As a child, you must be able to experience a childhood. A time of your life where you are carefree and have high hopes for the future. For 19-year-old Radhika, her hope for a bright future was not realized until she became an adult.
Her parents have three children and found it hard to manage as they depended on daily wage labour. Radhika being the eldest child, her parents decided to marry her off at 14-years-old despite her protests as she wanted to continue her studies. Her parents had decided to arrange the marriage in 2015 and Radhika soon after, moved into her husband’s home in Karnataka, India.
Radhika’s dreams suddenly seemed impossible. She added, “I was good in my studies and I wanted to take professional courses after school so that I could stand on my own legs and take care of my parents and younger siblings. But all my dreams were shattered and here I am as a school drop out, tending the goats, and taking care of my two small children.”
Her in-laws also did not allow her to go out and talk with anyone outside the house. She was not confident enough to express her opinion to the family.
When Terre des Hommes’ Initiatives for Married Adolescent Girls' Empowerment (IMAGE) programme was initiated in 2018, a door to door survey was conducted to register early married girls in Radhika’s village.
Awareness trainings and meetings on reproductive health, mother and child health, gender discrimination, gender-based violence, planned family life, and personal hygiene were given in the village. Radhika was regular to all these awareness programmes and showed much interest and actively participated. She had uterus problems and she was also pregnant with her second child. Health support was given to her for treatment under the IMAGE programme.
In 2019, Radhika was given a loan from Revolving Fund which was sponsored by Terre des Hommes Netherlands. Radhika joined a tailoring course in her village. With the loan she received, she has already purchased a sewing machine.
The programme’s staff has helped her to apply and to be accepted for a welfare scheme from the Government for Radhika’s second child. She was also supported to apply for other government welfare schemes during the COVID-19 pandemic.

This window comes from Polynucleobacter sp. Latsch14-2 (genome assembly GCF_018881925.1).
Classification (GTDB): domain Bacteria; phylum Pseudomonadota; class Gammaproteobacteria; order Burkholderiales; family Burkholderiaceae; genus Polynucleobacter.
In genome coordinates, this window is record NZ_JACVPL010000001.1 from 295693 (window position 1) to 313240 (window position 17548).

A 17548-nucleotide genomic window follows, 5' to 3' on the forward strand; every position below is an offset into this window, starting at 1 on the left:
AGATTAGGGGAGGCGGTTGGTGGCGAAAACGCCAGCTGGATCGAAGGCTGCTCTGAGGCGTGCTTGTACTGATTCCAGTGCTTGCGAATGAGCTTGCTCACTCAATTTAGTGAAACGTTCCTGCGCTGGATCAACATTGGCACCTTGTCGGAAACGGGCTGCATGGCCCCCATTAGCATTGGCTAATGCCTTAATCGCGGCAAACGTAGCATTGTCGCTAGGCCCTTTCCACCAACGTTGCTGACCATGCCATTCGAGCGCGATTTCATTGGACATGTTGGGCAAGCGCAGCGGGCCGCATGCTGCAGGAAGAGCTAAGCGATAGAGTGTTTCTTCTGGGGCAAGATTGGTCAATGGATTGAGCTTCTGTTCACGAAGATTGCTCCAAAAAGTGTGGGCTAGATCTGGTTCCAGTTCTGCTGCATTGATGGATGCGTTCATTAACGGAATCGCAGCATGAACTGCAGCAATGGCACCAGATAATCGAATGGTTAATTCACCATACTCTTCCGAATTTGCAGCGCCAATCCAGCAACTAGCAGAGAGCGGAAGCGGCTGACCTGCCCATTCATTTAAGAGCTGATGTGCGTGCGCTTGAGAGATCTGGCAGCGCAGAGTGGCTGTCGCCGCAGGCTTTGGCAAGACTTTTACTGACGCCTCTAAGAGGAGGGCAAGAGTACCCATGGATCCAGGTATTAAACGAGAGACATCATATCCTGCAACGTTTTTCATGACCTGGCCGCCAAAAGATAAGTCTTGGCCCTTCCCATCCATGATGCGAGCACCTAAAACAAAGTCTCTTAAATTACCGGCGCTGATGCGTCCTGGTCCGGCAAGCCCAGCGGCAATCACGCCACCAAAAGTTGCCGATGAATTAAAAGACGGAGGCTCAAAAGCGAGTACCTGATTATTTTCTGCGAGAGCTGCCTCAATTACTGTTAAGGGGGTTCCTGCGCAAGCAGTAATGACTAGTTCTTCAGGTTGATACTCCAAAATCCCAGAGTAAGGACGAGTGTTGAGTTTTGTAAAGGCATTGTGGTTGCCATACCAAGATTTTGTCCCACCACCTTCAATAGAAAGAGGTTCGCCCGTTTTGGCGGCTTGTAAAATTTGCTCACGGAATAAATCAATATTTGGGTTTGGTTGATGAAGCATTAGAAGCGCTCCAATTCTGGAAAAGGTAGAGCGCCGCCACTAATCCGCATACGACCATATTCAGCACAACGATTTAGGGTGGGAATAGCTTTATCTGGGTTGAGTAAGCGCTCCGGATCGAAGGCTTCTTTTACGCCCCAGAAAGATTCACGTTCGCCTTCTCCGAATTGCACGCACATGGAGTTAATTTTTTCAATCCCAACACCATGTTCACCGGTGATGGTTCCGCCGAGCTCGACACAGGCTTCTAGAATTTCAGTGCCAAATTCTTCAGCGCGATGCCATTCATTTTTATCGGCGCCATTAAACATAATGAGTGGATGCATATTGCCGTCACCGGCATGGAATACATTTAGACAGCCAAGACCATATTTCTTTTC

The awareness programmes made Radhika confident. She was quiet but now takes part in all activities of the family and expresses her views to her husband and to her in-laws. The spouse and parents forums of the IMAGE programme had an impact on her husband and in-laws.
They treat Radhika with respect and listen to her opinions. Her husband now helps her take care of the children so that Radhika can focus on dress designing.
Radhika is now conscious of child rights and she has already stopped two child marriages in her village by informing a child hotline. She is recognized as a leader among other early married girls. She has been chosen as a leader to participate in capacity building training to initiate a movement in villages to prevent child marriages and to ascertain child rights. She said, “I will actively involve myself in preventing child marriages in my village. I will also help children in ascertaining their rights at their homes, their schools, and their neighbourhoods”.
“It was my dream to study well when I was going to school but my dreams were not realized due to my child marriage. Since I already have two young children, I cannot go to formal education. I would like to learn more vocational skills and I want to educate my children according to their hopes and dreams, and to make sure that their future is bright”, said Radhika.
Radhika is one of many girls in India who become married ‘women’, and take responsibilities not suited for a child. The IMAGE programme aims to empower them and provide support in advocating for their rights to healthy life and to encourage them to support others.